Psychologists Kristin Laurin, Aaron Kay and Gavin Fitzsimmons note that people tend to react to laws restricting their freedom in two different ways. We either rationalize the new restriction, telling ourselves to make the best of it, or we resist, responding negatively to new limits on freedom. That leads these researchers to ask: Why do some restrictions get met with rationalization, and others with resistance?
The differentiating factor, they find is absoluteness, the degree to which the new restriction is perceived inevitable — and the individual mandate, at this point, isn’t.
The researchers asked subjects how they felt about lower speed limits. Subjects were pretty much fine with the new restriction when they were told it was certainty, but had more negative reactions when told that the law would still need another vote to come into effect:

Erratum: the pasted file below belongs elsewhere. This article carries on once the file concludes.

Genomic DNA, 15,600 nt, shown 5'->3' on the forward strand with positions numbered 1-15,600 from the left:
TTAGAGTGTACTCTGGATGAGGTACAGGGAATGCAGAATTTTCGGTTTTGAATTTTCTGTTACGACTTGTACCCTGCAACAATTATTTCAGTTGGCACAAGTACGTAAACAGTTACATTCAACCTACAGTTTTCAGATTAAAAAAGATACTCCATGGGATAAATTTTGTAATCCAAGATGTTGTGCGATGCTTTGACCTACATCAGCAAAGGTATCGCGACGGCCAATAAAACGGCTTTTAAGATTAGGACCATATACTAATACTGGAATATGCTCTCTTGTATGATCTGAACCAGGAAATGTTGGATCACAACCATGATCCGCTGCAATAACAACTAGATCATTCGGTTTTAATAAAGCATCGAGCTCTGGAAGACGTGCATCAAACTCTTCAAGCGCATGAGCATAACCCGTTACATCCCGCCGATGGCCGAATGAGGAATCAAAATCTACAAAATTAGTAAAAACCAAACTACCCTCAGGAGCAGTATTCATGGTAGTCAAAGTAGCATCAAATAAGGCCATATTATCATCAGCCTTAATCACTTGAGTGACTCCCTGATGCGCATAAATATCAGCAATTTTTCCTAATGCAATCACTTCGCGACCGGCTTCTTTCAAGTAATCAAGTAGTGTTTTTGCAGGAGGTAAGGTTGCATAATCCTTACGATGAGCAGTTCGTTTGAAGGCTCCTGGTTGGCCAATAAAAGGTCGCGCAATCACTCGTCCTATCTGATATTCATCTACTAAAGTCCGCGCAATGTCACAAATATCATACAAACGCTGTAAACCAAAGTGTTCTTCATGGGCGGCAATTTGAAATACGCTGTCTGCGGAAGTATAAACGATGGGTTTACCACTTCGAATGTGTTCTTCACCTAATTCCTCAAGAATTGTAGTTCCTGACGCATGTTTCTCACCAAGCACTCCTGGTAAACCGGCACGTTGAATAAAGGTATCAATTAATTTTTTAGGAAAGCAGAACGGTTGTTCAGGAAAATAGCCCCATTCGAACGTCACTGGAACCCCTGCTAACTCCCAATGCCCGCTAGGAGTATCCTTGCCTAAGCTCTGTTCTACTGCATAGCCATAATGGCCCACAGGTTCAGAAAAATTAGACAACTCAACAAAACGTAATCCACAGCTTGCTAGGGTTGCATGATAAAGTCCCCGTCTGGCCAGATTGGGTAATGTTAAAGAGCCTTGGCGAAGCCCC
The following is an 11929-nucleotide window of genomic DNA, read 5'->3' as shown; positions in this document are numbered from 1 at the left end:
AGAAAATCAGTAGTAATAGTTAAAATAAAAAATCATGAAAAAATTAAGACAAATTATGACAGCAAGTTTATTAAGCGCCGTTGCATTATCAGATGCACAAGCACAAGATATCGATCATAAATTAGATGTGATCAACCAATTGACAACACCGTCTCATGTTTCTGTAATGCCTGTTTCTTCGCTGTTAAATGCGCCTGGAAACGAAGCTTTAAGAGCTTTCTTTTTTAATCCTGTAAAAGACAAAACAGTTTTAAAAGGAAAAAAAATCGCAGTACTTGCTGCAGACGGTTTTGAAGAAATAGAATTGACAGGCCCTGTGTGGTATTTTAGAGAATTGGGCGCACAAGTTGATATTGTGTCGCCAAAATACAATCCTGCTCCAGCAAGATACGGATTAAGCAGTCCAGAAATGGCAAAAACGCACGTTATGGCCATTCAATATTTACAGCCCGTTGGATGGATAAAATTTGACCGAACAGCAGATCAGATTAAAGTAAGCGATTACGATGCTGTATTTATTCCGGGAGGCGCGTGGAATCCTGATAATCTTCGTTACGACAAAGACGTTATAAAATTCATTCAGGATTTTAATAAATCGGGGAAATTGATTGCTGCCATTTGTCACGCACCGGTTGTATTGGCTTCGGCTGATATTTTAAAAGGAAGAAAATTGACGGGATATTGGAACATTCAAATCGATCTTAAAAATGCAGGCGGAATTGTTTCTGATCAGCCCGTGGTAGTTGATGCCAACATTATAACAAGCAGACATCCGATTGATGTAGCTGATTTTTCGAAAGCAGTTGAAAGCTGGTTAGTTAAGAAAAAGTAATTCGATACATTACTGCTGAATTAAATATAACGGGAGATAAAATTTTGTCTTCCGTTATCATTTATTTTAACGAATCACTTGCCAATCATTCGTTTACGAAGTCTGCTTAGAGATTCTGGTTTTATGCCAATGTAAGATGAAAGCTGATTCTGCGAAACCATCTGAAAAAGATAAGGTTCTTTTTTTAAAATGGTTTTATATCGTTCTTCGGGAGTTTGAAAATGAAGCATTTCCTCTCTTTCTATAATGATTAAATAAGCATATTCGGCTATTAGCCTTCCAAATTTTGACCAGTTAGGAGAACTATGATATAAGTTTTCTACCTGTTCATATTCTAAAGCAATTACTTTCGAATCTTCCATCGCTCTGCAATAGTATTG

Across two studies, participants responded to absolute restrictions (i.e., restrictions that were sure to come into effect) with rationalization: They viewed the restrictions more favorably, and valued the restricted freedoms less, compared with control participants. Participants responded in the opposite way to identical restrictions that were described as nonabsolute (i.e., as having a small chance of not coming into effect).
As far as the health reform law, and its mandated purchase of health insurance go, there’s a lot of uncertainty. The Supreme Court won’t rule on the law’s constitutionality until this summer and, even after that, the law’s fate still hangs on the 2012 election. The uncertainty around the individual mandate’s fate may explain why its consistently the least popular part of the law, being met with resistance rather than rationalization.